March 24, 2021
Grace to you, and peace, in Jesus’ Holy Name. Amen.
The game show Let’s Make a Deal became one of the most popular shows on TV. Contestants dressed in all sorts of costumes, and the host Monty Hall asked them to choose between a prize they could see and one that was hidden behind a curtain. At times, contestants would make great deals, trading the prize they could see for something far better. At other times, they would do far worse, trading a great prize for something far worse, a prize called a “zonker.”
Today we heard Judas say, “Let’s make a deal.” He had a proposal for the chief priests. It is a sad account of Judas Iscariot making significant deal. A deal to betray Jesus. The thing is Judas’ significant deal was far more significant than he could ever imagine.
This all takes place on Wednesday of Holy Week. Jesus’ last days before the cross. By now the chief priests and scribes wanted to kill Jesus. He was a threat to the power and prestige of these religious authorities. He was a threat to their control of the people. He had made them look bad publicly, on several occasions. They tried to trap Him in discussion on more than one occasion, but Jesus bested them again and again by asking them questions they could not, or would not, answer.
In the mind of the chief priests and scribes Jesus was dangerous. In their mind He was dangerous in that He was not concerned about putting on a good show for the Sabbath Day. He associated with, and even ate with, all of the wrong kind of people. He was not looking and acting the way they thought the Messiah should look and act. He didn’t want the money, the power, or the prestige they had, and they could offer.
In their mind Jesus had become far too popular. They witnessed what happened on Palm Sunday when Jesus rode into Jerusalem, just like Solomon had so many years ago. Jesus rode in accompanied by crowds shouting:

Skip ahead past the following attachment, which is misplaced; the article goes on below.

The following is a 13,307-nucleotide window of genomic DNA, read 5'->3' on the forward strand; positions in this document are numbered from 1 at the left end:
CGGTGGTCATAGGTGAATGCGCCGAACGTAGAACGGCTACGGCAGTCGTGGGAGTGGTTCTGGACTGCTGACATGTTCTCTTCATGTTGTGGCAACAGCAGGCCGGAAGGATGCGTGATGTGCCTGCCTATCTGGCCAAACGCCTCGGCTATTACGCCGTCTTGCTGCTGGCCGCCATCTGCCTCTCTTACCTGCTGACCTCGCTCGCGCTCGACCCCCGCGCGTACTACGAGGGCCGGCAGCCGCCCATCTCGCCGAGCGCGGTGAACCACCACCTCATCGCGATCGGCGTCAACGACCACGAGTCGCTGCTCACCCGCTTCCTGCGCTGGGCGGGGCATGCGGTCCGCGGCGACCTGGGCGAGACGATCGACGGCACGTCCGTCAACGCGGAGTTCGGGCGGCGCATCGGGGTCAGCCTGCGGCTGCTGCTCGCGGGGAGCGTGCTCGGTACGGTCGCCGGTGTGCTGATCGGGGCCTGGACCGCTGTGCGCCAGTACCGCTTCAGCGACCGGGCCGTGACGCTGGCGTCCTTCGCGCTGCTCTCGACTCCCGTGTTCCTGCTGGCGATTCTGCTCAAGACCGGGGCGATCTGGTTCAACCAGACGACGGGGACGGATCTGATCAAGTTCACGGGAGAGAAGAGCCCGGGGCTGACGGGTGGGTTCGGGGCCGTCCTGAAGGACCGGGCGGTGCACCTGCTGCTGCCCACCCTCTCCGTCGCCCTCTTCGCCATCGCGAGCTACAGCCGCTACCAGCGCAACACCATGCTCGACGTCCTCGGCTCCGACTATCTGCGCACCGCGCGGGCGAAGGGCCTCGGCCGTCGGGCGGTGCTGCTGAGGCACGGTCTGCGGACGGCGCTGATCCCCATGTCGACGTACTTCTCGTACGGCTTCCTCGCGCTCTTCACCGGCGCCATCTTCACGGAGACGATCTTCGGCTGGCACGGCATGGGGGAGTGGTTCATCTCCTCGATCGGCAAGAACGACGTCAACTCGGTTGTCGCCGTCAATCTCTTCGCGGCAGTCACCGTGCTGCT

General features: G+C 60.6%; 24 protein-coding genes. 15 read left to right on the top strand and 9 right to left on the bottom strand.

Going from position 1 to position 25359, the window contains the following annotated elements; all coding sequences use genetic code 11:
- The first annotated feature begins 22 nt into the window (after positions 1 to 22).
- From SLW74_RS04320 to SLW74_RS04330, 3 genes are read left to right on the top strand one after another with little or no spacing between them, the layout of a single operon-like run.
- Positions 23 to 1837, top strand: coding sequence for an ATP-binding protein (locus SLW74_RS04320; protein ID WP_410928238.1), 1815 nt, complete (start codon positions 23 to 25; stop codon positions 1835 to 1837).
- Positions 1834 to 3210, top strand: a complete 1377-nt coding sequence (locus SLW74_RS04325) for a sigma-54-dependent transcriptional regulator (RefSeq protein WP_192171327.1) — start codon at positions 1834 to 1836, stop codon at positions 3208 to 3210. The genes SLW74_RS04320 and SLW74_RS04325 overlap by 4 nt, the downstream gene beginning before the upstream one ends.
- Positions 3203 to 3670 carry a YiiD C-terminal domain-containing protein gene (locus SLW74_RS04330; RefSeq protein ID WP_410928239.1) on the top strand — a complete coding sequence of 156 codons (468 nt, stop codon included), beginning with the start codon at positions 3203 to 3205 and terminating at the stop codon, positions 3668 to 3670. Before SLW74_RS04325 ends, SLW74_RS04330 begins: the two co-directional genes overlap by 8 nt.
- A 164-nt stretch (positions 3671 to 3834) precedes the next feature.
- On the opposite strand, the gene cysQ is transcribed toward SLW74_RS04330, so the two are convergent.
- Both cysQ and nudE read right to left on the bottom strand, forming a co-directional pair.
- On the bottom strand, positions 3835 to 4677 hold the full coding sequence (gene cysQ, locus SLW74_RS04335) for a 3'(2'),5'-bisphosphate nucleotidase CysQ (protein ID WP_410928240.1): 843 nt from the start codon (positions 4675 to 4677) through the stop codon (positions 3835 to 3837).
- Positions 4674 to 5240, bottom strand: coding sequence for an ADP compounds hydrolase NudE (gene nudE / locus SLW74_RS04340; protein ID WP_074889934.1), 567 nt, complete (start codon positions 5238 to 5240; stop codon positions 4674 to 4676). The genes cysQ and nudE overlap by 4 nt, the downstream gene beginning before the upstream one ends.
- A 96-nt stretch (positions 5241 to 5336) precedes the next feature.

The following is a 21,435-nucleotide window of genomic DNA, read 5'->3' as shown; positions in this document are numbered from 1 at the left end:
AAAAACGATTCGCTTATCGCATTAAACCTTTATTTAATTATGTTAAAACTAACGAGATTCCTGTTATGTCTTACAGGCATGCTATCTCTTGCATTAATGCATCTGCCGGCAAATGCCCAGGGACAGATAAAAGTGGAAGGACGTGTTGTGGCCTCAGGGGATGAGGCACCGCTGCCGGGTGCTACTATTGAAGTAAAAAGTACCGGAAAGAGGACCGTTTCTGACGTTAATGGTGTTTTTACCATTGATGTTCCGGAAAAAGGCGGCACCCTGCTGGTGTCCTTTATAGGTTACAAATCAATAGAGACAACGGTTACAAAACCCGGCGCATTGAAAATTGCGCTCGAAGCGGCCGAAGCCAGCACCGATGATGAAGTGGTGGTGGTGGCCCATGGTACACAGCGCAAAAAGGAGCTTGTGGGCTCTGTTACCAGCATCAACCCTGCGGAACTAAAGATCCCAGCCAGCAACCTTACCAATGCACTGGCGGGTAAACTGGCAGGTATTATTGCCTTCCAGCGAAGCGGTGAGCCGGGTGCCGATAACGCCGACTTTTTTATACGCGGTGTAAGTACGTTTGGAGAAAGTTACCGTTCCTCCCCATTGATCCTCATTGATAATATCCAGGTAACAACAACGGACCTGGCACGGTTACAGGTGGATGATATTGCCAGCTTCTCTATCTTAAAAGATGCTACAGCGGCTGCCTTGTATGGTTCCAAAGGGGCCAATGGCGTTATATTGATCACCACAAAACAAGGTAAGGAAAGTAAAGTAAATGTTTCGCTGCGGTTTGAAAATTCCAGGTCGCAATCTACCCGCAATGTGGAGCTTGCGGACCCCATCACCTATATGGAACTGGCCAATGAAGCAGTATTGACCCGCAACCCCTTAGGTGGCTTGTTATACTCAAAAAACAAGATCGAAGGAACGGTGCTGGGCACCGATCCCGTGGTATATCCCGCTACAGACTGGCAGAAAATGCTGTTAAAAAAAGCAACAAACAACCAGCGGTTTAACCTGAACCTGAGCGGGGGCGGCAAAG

Blessed is the King who comes in the name of the Lord!
Peace in heaven and glory in the highest.1
So great was the support for Jesus that the Pharisees watching it said:
Look, the whole world has gone after Him.2
It was the popularity of Jesus with the crowds that caused the chief priests and scribes to hold off on arresting and killing Him. They feared a violent backlash if they tried to take Jesus away while He was out in public. Especially during the Passover celebration, when Jerusalem and the surrounding area were bursting with and endless throng of people. The Temple authority needed help with their devious scheme. They needed a way to get Jesus quietly and secretly. The problem is Jesus didn’t hang out with the people they did, and they had no way of knowing where He would be, or where He was going.
So you can only imagine their excitement when Judas came to them to give exactly what they wanted. Satan entered Judas, and Judas had a conversation with the chief priests on how he could betray Jesus to them. It would take place in in less than twenty-four hours.
On the very next evening, the day we now call Maundy3 Thursday, Judas would leave the upper room, where He had been with Jesus and the other disciples. He would go to the chief priests. Later he would lead the Temple guard to Jesus and the disciples, in the Garden of Gethsemane on the Mount of Olives. It was away from all the crowds. It could all be done quietly and secretly. In the ultimate act of betrayal, Judas would walk up to Jesus and identify Him to the Temple guard with the kiss of peace. They very same greeting we share still in our churches, now called the sharing of the peace.4 That greeting of welcome, graciousness and good Christian favor. Just as we shake hands, so they greeted with a kiss. Even Judas signal was seditious in its simplicity.